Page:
OTTAWA — The Supreme Court of Canada has unanimously upheld the sexual assault conviction of a Nova Scotia man who tried to trick his girlfriend into becoming pregnant by poking holes in her condoms.
Craig Jaret Hutchinson was sentenced to 18 month in jail in December 2011 after he pierced his girlfriend’s condoms with a pin in 2006 so she would get pregnant and not break up with him.
The Halifax-area woman became pregnant and had an abortion, but later suffered an infection of her uterus that required treatment with antibiotics.
In Friday’s 7-0 ruling, the high court ruled that Hutchinson deprived the woman of her ability to consent to sex.
“The accused’s condom sabotage constituted fraud … the result that no consent was obtained,” Chief Justice Beverley McLachlin and Justice Thomas Cromwell wrote on behalf of the court. “We would therefore affirm the conviction and dismiss the appeal.
“We conclude that where a complainant has chosen not to become pregnant, deceptions that deprive her of the benefit of that choice by making her pregnant, or exposing her to an increased risk of becoming pregnant by removing effective birth control, may constitute a sufficiently serious deprivation for the purposes of fraud vitiating consent.”
In January 2013, the Nova Scotia Supreme Court rejected Hutchinson’s appeal that the sentence was harsh and excessive and that the woman voluntarily consented to have sex with him.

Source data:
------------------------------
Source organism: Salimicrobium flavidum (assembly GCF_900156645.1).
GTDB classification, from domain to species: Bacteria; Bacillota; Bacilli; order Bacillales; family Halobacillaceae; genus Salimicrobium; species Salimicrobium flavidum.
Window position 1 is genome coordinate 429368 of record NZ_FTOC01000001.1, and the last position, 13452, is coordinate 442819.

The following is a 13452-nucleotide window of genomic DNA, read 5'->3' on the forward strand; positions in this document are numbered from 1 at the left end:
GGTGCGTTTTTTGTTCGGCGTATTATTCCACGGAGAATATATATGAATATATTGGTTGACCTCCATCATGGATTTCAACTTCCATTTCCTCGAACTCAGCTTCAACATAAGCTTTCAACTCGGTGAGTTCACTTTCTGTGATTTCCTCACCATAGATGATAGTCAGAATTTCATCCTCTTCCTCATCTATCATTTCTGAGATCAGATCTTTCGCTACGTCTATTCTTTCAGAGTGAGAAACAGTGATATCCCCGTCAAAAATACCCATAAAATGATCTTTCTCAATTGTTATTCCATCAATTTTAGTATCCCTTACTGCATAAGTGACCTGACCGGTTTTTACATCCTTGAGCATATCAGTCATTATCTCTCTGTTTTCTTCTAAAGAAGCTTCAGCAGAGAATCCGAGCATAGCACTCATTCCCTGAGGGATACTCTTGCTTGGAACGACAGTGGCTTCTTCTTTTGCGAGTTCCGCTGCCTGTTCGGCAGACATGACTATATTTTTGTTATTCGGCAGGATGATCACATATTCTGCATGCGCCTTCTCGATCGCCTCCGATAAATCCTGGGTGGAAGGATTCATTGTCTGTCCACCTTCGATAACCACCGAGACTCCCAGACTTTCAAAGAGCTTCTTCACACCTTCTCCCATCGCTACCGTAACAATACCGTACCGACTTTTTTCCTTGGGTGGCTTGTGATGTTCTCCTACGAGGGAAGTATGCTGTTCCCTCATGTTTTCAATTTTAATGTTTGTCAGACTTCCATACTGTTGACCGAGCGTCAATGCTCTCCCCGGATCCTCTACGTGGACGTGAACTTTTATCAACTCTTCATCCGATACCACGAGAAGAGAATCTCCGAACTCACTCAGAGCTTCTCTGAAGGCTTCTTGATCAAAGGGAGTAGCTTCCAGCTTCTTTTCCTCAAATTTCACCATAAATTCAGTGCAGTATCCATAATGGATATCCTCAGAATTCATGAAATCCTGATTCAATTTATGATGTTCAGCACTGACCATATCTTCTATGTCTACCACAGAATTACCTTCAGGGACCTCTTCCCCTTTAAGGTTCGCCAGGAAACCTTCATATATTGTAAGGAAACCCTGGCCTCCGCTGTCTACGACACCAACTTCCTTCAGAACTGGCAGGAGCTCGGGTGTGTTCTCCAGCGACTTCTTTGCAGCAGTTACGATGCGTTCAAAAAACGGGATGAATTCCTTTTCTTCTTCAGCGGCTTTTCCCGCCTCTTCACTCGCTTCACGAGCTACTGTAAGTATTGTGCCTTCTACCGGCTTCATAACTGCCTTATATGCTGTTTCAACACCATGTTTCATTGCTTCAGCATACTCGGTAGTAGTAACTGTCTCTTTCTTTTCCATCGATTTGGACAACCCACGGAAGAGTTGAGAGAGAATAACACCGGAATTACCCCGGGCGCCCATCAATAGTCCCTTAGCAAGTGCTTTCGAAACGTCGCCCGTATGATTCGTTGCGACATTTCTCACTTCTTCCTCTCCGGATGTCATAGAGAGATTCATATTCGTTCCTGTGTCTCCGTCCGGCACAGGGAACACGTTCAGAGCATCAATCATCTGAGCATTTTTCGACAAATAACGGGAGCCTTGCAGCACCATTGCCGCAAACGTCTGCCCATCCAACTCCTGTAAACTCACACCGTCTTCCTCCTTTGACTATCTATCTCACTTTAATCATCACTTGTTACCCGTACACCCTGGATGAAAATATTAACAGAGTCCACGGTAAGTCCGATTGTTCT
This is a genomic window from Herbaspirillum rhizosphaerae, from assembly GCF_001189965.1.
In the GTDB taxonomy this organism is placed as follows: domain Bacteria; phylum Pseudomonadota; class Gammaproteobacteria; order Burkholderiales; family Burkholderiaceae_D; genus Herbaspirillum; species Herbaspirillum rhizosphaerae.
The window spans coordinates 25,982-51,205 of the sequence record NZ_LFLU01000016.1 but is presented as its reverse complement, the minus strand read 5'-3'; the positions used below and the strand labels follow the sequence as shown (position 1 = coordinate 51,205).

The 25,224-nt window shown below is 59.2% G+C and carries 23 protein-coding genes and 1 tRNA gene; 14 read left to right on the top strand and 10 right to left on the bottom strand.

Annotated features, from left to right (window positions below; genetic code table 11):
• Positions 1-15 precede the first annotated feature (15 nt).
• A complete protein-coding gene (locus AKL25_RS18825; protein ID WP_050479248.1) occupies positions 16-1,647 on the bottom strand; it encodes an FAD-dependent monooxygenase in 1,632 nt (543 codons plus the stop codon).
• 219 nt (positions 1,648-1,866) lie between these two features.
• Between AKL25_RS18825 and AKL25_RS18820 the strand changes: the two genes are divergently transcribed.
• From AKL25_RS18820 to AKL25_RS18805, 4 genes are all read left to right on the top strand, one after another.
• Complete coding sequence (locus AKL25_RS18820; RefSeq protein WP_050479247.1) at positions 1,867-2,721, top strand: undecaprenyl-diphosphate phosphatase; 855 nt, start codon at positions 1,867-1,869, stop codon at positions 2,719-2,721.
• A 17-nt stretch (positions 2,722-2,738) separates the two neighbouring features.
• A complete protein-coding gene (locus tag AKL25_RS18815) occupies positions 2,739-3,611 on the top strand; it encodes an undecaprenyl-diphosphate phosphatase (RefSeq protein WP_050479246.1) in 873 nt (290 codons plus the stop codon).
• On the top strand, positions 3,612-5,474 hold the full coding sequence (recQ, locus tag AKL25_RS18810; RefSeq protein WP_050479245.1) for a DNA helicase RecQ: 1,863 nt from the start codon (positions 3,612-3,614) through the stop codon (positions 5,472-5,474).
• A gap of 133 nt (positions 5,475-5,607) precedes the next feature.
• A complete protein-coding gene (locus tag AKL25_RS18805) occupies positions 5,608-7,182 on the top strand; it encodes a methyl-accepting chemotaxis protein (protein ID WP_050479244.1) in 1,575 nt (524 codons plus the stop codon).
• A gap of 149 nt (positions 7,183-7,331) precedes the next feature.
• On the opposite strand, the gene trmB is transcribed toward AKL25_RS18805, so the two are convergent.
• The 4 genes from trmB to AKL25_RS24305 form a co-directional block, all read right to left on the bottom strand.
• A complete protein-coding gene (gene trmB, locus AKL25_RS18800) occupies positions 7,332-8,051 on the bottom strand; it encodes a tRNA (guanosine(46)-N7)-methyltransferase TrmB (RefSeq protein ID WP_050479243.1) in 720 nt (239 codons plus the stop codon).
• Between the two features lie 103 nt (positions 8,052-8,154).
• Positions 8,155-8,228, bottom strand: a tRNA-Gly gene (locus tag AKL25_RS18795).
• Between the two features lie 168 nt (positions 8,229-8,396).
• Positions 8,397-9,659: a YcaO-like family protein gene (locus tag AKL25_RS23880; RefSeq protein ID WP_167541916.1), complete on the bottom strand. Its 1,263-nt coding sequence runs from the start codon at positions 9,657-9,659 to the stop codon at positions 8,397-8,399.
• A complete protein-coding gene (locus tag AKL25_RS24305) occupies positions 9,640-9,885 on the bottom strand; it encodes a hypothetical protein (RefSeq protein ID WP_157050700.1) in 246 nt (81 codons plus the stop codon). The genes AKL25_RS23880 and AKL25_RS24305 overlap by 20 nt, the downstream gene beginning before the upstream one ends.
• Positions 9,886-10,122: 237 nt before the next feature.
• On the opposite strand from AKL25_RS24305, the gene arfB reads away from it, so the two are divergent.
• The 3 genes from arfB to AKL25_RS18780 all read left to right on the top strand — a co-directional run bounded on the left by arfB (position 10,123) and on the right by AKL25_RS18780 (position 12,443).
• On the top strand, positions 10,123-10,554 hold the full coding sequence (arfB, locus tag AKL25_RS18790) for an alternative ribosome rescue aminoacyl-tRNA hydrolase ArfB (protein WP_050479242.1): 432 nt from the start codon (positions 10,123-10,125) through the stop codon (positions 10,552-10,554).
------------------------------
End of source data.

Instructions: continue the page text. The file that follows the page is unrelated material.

Hutchinson was originally found not guilty of aggravated sexual assault by the Nova Scotia Supreme Court in 2009.
That decision was overturned by the province’s Appeal Court, which ordered a new trial. He was convicted in that second trial.
“In this case, while the Crown did not establish beyond a reasonable doubt that the complainant’s pregnancy was the result of the damaged condoms, Mr. Hutchinson exposed her to an increased risk of becoming pregnant by using a faulty condom,” the Supreme Court decision said.
“As the trial judge found, a condom with a pinprick in it is no longer effective birth control. This constituted a sufficient deprivation for fraud.”
The ruling said that depriving a woman of the choice of whether to become pregnant or increasing the risk of pregnancy “is equally serious as a significant risk of serious bodily harm.”
Hutchinson’s lawyer had no immediate comment.
“Mr. Hutchinson insists that (the woman) freely and voluntarily consented to have sexual intercourse with him and his deception over the condoms, however dastardly, was not enough to vitiate this consent,” said the 2013 ruling from the Nova Scotia Appeal Court.
“It is clear that protected sex was an essential feature of the proposed sexual act and an inseparable component of (the woman’s) consent.”